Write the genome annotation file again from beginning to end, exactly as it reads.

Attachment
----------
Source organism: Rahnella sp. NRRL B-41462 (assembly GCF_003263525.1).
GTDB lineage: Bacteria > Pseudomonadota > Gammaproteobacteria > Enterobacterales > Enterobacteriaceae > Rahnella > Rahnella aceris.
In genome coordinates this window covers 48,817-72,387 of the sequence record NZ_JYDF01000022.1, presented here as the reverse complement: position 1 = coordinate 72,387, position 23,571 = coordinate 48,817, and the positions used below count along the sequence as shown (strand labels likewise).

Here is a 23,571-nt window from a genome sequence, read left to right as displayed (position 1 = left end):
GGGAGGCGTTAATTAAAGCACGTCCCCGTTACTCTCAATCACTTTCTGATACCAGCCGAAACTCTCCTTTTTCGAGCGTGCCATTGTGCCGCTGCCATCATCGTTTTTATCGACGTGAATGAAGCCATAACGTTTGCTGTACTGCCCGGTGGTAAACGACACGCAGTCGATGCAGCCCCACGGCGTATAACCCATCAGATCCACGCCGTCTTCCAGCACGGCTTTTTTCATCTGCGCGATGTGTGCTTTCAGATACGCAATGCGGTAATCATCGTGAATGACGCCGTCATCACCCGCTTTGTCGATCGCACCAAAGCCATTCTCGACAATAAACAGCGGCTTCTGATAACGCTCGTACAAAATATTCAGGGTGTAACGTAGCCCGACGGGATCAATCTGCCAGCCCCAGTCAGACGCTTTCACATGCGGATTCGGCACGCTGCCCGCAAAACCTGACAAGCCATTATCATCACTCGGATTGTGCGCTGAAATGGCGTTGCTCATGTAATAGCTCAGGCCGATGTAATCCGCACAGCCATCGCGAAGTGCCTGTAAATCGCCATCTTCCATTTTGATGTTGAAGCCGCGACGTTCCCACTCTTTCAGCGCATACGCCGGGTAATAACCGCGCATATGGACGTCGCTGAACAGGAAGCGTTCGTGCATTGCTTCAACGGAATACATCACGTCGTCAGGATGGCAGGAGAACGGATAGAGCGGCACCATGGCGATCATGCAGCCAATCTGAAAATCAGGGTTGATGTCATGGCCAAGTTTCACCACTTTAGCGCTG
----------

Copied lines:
Source organism: Rahnella sp. NRRL B-41462 (assembly GCF_003263525.1).
GTDB lineage: Bacteria > Pseudomonadota > Gammaproteobacteria > Enterobacterales > Enterobacteriaceae > Rahnella > Rahnella aceris.
In genome coordinates this window covers 48,817-72,387 of the sequence record NZ_JYDF01000022.1, presented here as the reverse complement: position 1 = coordinate 72,387, position 23,571 = coordinate 48,817, and the positions used below count along the sequence as shown (strand labels likewise).

Here is a 23,571-nt window from a genome sequence, read left to right as displayed (position 1 = left end):
GGGAGGCGTTAATTAAAGCACGTCCCCGTTACTCTCAATCACTTTCTGATACCAGCCGAAACTCTCCTTTTTCGAGCGTGCCATTGTGCCGCTGCCATCATCGTTTTTATCGACGTGAATGAAGCCATAACGTTTGCTGTACTGCCCGGTGGTAAACGACACGCAGTCGATGCAGCCCCACGGCGTATAACCCATCAGATCCACGCCGTCTTCCAGCACGGCTTTTTTCATCTGCGCGATGTGTGCTTTCAGATACGCAATGCGGTAATCATCGTGAATGACGCCGTCATCACCCGCTTTGTCGATCGCACCAAAGCCATTCTCGACAATAAACAGCGGCTTCTGATAACGCTCGTACAAAATATTCAGGGTGTAACGTAGCCCGACGGGATCAATCTGCCAGCCCCAGTCAGACGCTTTCACATGCGGATTCGGCACGCTGCCCGCAAAACCTGACAAGCCATTATCATCACTCGGATTGTGCGCTGAAATGGCGTTGCTCATGTAATAGCTCAGGCCGATGTAATCCGCACAGCCATCGCGAAGTGCCTGTAAATCGCCATCTTCCATTTTGATGTTGAAGCCGCGACGTTCCCACTCTTTCAGCGCATACGCCGGGTAATAACCGCGCATATGGACGTCGCTGAACAGGAAGCGTTCGTGCATTGCTTCAACGGAATACATCACGTCGTCAGGATGGCAGGAGAACGGATAGAGCGGCACCATGGCGATCATGCAGCCAATCTGAAAATCAGGGTTGATGTCATGGCCAAGTTTCACCACTTTAGCGCTG